Books in Translation

Soufflé by Asli Perker

Souffle Translated from the Turkish

Five words from the blurb: cook, family, freedom, loss, people

Soufflé is a multi-generational story, packed with a passion for cookery. Set in New York, Paris and Istanbul, the novel looks at family relationships and shows how cookery can help to heal emotional wounds.

The book has three main protagonists: Lilia, who is struggling in an unhappy marriage; Ferda, who is looking after her elderly mother; and Marc, who is grieving for his wife. All three discover that food can bring joy back into their lives.

I initially struggled with the number of characters, as the peripheral ones were fully developed and I didn’t realise who the central trio were for a while (I don’t read blurbs when I start a book, for fear of spoilers). But after about 70 pages everything clicked into place and I connected with them all. The emotions felt realistic and I developed a deep sympathy for their problems.

The novel was packed with beautiful descriptions of food. I especially loved the multi-cultural aspect, as many of the flavour combinations were unfamiliar to me. I found myself writing down the names of new dishes; longing to taste the things mentioned.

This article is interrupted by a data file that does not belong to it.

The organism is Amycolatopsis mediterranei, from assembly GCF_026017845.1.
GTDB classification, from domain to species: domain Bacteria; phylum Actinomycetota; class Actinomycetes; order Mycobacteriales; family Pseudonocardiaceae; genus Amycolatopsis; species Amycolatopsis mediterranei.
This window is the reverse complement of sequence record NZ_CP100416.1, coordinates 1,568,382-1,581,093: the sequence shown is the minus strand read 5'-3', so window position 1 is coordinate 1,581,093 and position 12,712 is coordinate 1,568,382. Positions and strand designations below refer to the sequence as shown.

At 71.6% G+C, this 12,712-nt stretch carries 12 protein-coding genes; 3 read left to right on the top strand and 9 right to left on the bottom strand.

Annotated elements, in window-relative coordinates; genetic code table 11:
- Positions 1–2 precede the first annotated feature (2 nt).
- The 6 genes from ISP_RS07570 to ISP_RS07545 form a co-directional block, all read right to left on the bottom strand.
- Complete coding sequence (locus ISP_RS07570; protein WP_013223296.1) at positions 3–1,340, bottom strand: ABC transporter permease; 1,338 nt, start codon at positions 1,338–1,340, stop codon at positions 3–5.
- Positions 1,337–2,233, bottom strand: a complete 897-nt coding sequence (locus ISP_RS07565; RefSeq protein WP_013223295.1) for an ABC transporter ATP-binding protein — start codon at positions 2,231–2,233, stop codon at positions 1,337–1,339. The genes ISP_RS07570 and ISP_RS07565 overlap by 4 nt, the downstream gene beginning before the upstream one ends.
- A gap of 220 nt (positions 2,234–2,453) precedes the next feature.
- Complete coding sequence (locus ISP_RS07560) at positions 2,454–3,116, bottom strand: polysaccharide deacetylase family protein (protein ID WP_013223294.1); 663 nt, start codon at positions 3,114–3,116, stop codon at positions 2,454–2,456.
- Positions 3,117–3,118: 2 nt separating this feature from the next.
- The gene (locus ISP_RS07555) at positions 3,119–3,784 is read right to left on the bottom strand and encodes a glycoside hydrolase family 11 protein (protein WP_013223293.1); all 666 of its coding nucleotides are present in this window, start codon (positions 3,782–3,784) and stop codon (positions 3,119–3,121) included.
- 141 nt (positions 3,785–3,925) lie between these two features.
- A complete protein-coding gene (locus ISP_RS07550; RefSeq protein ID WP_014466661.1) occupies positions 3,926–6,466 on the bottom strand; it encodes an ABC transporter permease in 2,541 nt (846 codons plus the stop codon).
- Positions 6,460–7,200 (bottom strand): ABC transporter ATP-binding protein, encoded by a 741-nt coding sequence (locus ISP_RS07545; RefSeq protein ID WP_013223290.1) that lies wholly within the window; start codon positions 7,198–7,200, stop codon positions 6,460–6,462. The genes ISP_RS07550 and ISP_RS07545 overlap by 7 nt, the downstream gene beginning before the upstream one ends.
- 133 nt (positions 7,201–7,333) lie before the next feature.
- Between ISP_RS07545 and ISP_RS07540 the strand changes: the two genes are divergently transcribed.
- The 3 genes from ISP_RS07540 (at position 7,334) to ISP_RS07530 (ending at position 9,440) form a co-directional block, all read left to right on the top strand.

No, there was no extra ingredient in the bread Ferda baked; her friends were wrong about that. The delicious taste came from the organic wholemeal flour she used, which wasn’t purchased from the supermarket but came straight from the countryside. Her tarhana soup smelled different, of course, because the pepper she used it in had come from Urfa, one of the Eastern cities. What made her meat stew more delicious than other people’s was the lime tree leaf she always added to it. Anyone who ate this stew relaxed instantly and then went on to discover the love in their souls.

I also liked the way the characters struggled with the cooking, showing the mistakes they made and how they improved with practice. It inspired me to try cooking soufflés – I’ll be interested to see if I have better luck than the characters in the book!

My only complaint was that the different settings of the book often felt the same. There was little difference between the scenes set in Turkey and those set in New York. I’d have liked to have seen some more atmosphere, so it was instantly obvious which country the characters were in.

This book shares many similarities with The School of Essential Ingredients and I think anyone who enjoyed Bauermeister‘s book will appreciate this one.

Recommended to people who enjoy reading about cookery.


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